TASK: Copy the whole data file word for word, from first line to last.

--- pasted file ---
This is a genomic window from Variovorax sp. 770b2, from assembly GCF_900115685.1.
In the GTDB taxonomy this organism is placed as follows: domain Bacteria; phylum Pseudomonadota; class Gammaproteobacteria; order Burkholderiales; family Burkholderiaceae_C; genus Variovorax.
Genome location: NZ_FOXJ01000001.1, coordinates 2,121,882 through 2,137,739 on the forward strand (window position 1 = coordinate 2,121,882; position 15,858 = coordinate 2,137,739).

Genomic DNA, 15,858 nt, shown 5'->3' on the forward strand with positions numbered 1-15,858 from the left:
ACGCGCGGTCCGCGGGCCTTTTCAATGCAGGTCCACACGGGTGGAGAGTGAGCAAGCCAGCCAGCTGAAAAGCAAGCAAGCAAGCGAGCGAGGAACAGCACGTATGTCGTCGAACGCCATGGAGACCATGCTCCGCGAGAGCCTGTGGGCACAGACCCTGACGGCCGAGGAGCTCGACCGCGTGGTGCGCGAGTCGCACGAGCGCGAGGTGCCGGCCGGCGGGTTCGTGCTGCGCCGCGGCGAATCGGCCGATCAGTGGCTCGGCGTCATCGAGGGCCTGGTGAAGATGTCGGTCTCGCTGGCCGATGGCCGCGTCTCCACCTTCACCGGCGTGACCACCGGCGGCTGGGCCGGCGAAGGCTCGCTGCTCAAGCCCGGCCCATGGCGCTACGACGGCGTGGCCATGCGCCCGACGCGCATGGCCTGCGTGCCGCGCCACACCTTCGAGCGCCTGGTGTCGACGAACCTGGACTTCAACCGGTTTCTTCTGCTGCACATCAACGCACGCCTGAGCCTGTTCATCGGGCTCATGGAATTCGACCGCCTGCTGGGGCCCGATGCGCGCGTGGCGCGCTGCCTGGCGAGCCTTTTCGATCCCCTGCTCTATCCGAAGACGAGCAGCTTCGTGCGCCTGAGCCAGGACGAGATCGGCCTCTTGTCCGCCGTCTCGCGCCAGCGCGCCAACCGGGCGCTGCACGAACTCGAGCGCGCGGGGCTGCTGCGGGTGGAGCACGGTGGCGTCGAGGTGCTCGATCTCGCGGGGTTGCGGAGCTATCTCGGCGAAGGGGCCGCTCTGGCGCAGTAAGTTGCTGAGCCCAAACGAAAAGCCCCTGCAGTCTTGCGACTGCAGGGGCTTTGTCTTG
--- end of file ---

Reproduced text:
This is a genomic window from Variovorax sp. 770b2, from assembly GCF_900115685.1.
In the GTDB taxonomy this organism is placed as follows: domain Bacteria; phylum Pseudomonadota; class Gammaproteobacteria; order Burkholderiales; family Burkholderiaceae_C; genus Variovorax.
Genome location: NZ_FOXJ01000001.1, coordinates 2,121,882 through 2,137,739 on the forward strand (window position 1 = coordinate 2,121,882; position 15,858 = coordinate 2,137,739).

Genomic DNA, 15,858 nt, shown 5'->3' on the forward strand with positions numbered 1-15,858 from the left:
ACGCGCGGTCCGCGGGCCTTTTCAATGCAGGTCCACACGGGTGGAGAGTGAGCAAGCCAGCCAGCTGAAAAGCAAGCAAGCAAGCGAGCGAGGAACAGCACGTATGTCGTCGAACGCCATGGAGACCATGCTCCGCGAGAGCCTGTGGGCACAGACCCTGACGGCCGAGGAGCTCGACCGCGTGGTGCGCGAGTCGCACGAGCGCGAGGTGCCGGCCGGCGGGTTCGTGCTGCGCCGCGGCGAATCGGCCGATCAGTGGCTCGGCGTCATCGAGGGCCTGGTGAAGATGTCGGTCTCGCTGGCCGATGGCCGCGTCTCCACCTTCACCGGCGTGACCACCGGCGGCTGGGCCGGCGAAGGCTCGCTGCTCAAGCCCGGCCCATGGCGCTACGACGGCGTGGCCATGCGCCCGACGCGCATGGCCTGCGTGCCGCGCCACACCTTCGAGCGCCTGGTGTCGACGAACCTGGACTTCAACCGGTTTCTTCTGCTGCACATCAACGCACGCCTGAGCCTGTTCATCGGGCTCATGGAATTCGACCGCCTGCTGGGGCCCGATGCGCGCGTGGCGCGCTGCCTGGCGAGCCTTTTCGATCCCCTGCTCTATCCGAAGACGAGCAGCTTCGTGCGCCTGAGCCAGGACGAGATCGGCCTCTTGTCCGCCGTCTCGCGCCAGCGCGCCAACCGGGCGCTGCACGAACTCGAGCGCGCGGGGCTGCTGCGGGTGGAGCACGGTGGCGTCGAGGTGCTCGATCTCGCGGGGTTGCGGAGCTATCTCGGCGAAGGGGCCGCTCTGGCGCAGTAAGTTGCTGAGCCCAAACGAAAAGCCCCTGCAGTCTTGCGACTGCAGGGGCTTTGTCTTG